Immunohistochemistry - Percent Positive Dystrophin Fibers:
4th Biopsy
Sarepta presented data from 4th biopsies taken at 180 weeks after beginning treatment and performed on 11 of the original 12 patients. These were scored for their original primary endpoint, percent dystrophin-positive fibers.


In previous data at 48 weeks, they saw all 12 patients show a statistically significant increase in dystrophin-positive fibers, but 1 of the 11 patients here did not show an increase. Steve Wilton (at 29:45 in the webcast), in reference to the Western blot data I'll get to below, suggested an explanation for why 1 or 2 patients did not have measurable dystrophin production at this time point. He thought the data was still impressive, but that there are limitations to using a small biopsy to try to represent the whole muscle, such as variability in quality of the biopsy. He also said the low detection limit of the assays (particularly Western blot), and perhaps the different underlying genetic mutations, which are not all identical for the treated patients, could play a role. In terms of my expectations, I was hoping to see continued evidence of dystrophin production across all patients, as they had seen in their earlier data, but the limitations of biopsy are reasonable, as there is local variability in muscle condition.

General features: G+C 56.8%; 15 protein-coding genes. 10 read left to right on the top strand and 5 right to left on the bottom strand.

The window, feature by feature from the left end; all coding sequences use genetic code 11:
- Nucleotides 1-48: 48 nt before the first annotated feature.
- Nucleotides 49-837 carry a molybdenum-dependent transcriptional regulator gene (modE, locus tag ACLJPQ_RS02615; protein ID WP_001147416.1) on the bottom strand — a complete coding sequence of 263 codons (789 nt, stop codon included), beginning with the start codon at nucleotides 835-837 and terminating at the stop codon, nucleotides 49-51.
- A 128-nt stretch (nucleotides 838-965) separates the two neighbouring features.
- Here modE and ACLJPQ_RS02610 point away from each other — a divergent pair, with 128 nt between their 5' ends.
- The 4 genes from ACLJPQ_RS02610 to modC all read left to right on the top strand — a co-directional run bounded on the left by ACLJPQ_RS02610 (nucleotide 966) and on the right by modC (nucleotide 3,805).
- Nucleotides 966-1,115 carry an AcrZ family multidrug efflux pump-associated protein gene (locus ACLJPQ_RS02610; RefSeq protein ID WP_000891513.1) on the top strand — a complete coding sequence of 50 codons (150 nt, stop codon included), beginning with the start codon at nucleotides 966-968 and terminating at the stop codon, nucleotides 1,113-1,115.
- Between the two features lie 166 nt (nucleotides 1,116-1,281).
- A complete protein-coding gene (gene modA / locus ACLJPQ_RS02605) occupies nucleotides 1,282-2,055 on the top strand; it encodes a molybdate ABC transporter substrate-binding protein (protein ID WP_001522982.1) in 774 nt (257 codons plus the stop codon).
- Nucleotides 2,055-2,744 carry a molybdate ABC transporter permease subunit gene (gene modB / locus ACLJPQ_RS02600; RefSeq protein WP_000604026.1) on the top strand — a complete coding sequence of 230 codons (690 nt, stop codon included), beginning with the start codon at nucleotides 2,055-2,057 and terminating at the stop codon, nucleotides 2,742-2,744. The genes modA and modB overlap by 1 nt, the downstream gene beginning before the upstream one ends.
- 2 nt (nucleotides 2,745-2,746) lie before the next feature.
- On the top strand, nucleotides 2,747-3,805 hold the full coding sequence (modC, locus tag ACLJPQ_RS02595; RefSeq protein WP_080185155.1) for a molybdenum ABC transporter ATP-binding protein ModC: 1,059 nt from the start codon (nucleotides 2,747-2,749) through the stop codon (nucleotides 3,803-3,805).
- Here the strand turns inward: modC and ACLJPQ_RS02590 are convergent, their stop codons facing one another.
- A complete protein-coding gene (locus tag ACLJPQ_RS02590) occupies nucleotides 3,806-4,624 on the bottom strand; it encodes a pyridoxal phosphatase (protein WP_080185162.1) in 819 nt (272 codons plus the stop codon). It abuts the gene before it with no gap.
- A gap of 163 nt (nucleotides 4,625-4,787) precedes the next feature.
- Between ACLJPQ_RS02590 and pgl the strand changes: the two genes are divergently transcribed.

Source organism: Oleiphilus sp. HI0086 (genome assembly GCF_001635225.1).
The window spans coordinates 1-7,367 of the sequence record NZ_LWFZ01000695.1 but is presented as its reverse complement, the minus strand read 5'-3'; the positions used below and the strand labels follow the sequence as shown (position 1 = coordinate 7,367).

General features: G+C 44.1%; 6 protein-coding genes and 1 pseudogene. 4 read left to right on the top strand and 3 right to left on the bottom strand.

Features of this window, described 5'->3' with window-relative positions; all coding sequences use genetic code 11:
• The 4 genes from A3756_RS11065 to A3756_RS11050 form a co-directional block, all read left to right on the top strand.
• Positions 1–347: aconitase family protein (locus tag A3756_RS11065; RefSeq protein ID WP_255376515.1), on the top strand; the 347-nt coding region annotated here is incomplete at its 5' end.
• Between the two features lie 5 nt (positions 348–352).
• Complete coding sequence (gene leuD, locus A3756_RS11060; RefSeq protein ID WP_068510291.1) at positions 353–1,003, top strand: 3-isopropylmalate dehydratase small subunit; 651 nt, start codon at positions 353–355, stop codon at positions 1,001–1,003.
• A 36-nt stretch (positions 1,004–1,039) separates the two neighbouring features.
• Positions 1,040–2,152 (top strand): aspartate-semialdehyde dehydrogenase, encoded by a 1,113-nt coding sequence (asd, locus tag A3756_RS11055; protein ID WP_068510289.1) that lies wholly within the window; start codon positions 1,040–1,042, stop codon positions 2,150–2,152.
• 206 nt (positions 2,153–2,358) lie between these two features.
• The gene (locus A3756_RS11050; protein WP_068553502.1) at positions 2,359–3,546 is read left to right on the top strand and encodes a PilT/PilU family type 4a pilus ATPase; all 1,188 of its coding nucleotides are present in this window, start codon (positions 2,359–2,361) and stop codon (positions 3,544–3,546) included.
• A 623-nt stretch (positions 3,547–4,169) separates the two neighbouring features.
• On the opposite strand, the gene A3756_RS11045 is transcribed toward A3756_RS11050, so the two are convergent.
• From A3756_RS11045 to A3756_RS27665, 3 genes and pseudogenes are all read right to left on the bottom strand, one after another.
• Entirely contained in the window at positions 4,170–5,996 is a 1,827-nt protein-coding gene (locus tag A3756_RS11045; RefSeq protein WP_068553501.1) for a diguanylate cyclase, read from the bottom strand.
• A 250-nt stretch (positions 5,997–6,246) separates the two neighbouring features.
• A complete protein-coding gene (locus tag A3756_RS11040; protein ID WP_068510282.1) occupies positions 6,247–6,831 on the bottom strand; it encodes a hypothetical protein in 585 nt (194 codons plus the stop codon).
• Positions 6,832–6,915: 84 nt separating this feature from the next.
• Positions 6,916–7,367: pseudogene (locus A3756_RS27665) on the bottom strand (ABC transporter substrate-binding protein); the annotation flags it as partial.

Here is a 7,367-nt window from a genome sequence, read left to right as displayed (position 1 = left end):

As opposed to their initial set of 3 biopsies, for the 4th biopsy, Sarepta added 3 additional independent pathologists to score the sections. Having just one pathologist scoring all the sections appeared to be one of the concerns the FDA had over their original data.